Monday, July 13, 2009

Online Scam (what you need to know) And What To Do (First Aid)

Hi, been a while since i blogged about anything but anyway, here it goes.

A couple of days back a good friend of mine was lured into an online scam. The perpetrator assumed a Hotmail support staff and email her to send information (such as her password) as a respond back to a "security measure" taken by Hotmail for it's users. Anyway, i've helped her done some initial "first aid" but more importantly, here are some top 10 online tips

Top 10 Online Tips

  1. No credible online company will ask for your password! Period. If they do, just trash it.
  2. No credible application developer will email you an executable (They may put a link up but look at tip no 3)
  3. If there's a link to download and apply a certain fix/patch, do a search and see if its legitimate first before applying. Most credible sources such as the principle's website would be on the first few hits in your search. Go to that link, read what's it all about. Consult someone credible (yes you can ask me, i would be happy to help)
  4. You have the right to ask and question anything you receive from a source seemingly legitimate if they are asking for personal information (and it's your right not to disclose)
  5. If you're in doubt, ask!, search!, be sure!. There's no stupid question, just stupid assumptions
  6. When transacting anything with money online, DO NOT DO IT OVER A PUBLIC WiFi. There's too many reasons why but i wont.state them here. Search that if you are interested. You might end up reading some stuff on this blog :P
  7. Passwords are the weakest form of security. Use long passwords (complex short ones are easier to guess than long non-complex ones). I am not a big fan of changing passwords too frequently cause the flipside of that is that you will start to forget those new passwords you created and start using post-it-notes as reminders and start pasting up on your walls/monitors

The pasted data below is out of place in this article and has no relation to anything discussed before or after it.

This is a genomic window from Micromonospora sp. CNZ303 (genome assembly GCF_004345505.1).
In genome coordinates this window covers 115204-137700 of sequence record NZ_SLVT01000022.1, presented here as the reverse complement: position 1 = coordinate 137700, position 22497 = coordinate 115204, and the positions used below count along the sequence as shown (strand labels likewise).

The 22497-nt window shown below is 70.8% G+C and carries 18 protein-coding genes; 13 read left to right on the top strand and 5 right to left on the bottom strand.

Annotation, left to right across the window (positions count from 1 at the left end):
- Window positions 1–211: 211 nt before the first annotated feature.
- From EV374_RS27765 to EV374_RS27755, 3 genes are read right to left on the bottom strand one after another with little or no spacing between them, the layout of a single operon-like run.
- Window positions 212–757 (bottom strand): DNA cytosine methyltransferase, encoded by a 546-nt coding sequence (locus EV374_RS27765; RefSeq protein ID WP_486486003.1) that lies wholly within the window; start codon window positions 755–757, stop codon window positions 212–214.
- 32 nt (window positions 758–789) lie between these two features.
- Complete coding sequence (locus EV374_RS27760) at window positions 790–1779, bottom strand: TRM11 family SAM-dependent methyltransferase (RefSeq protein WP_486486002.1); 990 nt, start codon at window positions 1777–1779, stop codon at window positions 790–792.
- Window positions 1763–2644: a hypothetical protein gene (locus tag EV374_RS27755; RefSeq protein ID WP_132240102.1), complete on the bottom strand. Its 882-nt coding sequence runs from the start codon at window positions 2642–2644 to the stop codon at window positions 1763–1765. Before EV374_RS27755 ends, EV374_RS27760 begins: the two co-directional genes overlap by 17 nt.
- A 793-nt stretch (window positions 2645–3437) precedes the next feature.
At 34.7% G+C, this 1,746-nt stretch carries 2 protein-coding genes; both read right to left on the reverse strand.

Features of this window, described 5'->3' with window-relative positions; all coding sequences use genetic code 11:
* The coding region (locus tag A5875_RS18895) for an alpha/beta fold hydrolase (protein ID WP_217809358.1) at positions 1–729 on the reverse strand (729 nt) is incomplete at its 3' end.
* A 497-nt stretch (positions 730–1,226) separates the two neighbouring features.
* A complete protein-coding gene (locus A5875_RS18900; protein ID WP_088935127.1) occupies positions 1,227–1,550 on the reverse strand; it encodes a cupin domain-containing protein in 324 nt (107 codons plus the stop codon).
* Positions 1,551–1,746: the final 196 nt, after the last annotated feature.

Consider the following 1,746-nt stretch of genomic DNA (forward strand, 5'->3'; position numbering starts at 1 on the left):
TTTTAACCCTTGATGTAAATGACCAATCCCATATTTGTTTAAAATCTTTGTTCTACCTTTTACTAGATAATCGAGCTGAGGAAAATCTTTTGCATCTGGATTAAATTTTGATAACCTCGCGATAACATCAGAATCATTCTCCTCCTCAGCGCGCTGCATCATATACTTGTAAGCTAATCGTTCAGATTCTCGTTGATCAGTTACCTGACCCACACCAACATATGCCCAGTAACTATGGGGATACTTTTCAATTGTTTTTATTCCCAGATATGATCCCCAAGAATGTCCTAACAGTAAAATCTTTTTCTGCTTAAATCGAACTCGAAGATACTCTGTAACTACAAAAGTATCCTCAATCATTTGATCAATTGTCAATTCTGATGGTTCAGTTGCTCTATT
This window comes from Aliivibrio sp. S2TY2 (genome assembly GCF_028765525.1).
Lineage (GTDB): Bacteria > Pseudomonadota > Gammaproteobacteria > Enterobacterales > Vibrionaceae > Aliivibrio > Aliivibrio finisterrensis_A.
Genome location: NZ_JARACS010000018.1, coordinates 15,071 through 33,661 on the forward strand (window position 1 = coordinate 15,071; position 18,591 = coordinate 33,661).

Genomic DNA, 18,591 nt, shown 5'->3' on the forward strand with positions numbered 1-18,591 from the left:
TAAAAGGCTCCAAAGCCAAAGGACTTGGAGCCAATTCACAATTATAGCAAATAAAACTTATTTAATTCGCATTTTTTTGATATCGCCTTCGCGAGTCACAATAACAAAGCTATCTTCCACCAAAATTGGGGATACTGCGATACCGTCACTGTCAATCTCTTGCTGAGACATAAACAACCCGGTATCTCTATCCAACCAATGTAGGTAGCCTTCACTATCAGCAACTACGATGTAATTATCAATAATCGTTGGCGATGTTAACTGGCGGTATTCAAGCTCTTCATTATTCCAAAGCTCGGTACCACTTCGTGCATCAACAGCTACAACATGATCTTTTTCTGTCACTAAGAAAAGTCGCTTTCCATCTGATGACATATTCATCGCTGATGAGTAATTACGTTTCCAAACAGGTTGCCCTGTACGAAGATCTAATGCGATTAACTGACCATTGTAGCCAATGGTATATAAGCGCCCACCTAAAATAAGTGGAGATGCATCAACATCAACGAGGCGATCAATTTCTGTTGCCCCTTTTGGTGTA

8. HTTPS (secure HTTP) does not necessary mean its secure. You should still verify the certificate (which are used to make that HTTP > HTTPs) and URL. Most browsers will complain if the basic criteria is not met like related URL (friendly name), validity etc... Again, if in doubt, see item 5
  9. Read stuff. There's a lot of credible website that give users basic and clear information on what's the latest in the world of security. I recommend reading stuff from CNET, Microsoft's Security Website, and the one i like most is http://www.us-cert.gov/current/
  10. Use basic PC level protection like Antivirus (I use kaspersky and love it), enable a firewall (Windows Firewall is a good start) and keep your machine up to date (using Microsoft OS, just go to http://update.microsoft.com).

Ok, lets say you do get scammed into something and there's risk of potential sensitive information leak. Do the following;

  1. Ask for help from an IT expert in house or write to me if i can help, i will (real world experts, not the ones from Lowyat forum etc)
  2. Lodge a police report (state the seriousness of the case)
  3. Write an email to the corresponding company stating your case. Give them as much information as possible
  4. Inform any friends that may be affected, of possible fraud attempts (e.g. if your email is hijacked/stolen password, someone may impersonate you and ask for money because you're apparently stranded in the Bahamas, "they" stole your baggage and you need money to travel home and will pay back once you reached back home)
  5. Learn from the lesson! Read the tips above!
Post a Comment